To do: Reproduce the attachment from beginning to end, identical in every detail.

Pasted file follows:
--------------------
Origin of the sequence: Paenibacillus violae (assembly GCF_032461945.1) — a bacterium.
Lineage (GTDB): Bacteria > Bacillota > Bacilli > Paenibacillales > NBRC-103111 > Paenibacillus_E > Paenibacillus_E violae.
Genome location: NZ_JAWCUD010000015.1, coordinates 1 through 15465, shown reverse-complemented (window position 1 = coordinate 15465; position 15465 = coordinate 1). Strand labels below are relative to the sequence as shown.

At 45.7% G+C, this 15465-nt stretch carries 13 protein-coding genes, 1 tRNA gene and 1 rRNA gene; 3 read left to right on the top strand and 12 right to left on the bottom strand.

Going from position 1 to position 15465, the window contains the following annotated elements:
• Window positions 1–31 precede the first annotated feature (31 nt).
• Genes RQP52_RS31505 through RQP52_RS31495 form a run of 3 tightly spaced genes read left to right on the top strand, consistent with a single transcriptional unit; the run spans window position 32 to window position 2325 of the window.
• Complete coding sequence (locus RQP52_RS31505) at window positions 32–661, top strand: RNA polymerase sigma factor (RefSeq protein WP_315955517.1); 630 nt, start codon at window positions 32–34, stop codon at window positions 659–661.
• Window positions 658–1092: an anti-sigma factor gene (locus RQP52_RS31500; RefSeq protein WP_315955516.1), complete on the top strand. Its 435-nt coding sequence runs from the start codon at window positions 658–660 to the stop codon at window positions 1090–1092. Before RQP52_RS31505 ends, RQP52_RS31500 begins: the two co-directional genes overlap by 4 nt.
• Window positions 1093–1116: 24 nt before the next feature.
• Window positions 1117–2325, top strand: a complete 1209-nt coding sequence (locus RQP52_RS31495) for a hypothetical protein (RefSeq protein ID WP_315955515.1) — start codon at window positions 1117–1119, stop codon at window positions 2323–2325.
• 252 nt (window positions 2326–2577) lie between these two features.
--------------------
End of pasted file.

Origin of the sequence: Paenibacillus violae (assembly GCF_032461945.1) — a bacterium.
Lineage (GTDB): Bacteria > Bacillota > Bacilli > Paenibacillales > NBRC-103111 > Paenibacillus_E > Paenibacillus_E violae.
Genome location: NZ_JAWCUD010000015.1, coordinates 1 through 15465, shown reverse-complemented (window position 1 = coordinate 15465; position 15465 = coordinate 1). Strand labels below are relative to the sequence as shown.

At 45.7% G+C, this 15465-nt stretch carries 13 protein-coding genes, 1 tRNA gene and 1 rRNA gene; 3 read left to right on the top strand and 12 right to left on the bottom strand.

Going from position 1 to position 15465, the window contains the following annotated elements:
• Window positions 1–31 precede the first annotated feature (31 nt).
• Genes RQP52_RS31505 through RQP52_RS31495 form a run of 3 tightly spaced genes read left to right on the top strand, consistent with a single transcriptional unit; the run spans window position 32 to window position 2325 of the window.
• Complete coding sequence (locus RQP52_RS31505) at window positions 32–661, top strand: RNA polymerase sigma factor (RefSeq protein WP_315955517.1); 630 nt, start codon at window positions 32–34, stop codon at window positions 659–661.
• Window positions 658–1092: an anti-sigma factor gene (locus RQP52_RS31500; RefSeq protein WP_315955516.1), complete on the top strand. Its 435-nt coding sequence runs from the start codon at window positions 658–660 to the stop codon at window positions 1090–1092. Before RQP52_RS31505 ends, RQP52_RS31500 begins: the two co-directional genes overlap by 4 nt.
• Window positions 1093–1116: 24 nt before the next feature.
• Window positions 1117–2325, top strand: a complete 1209-nt coding sequence (locus RQP52_RS31495) for a hypothetical protein (RefSeq protein ID WP_315955515.1) — start codon at window positions 1117–1119, stop codon at window positions 2323–2325.
• 252 nt (window positions 2326–2577) lie between these two features.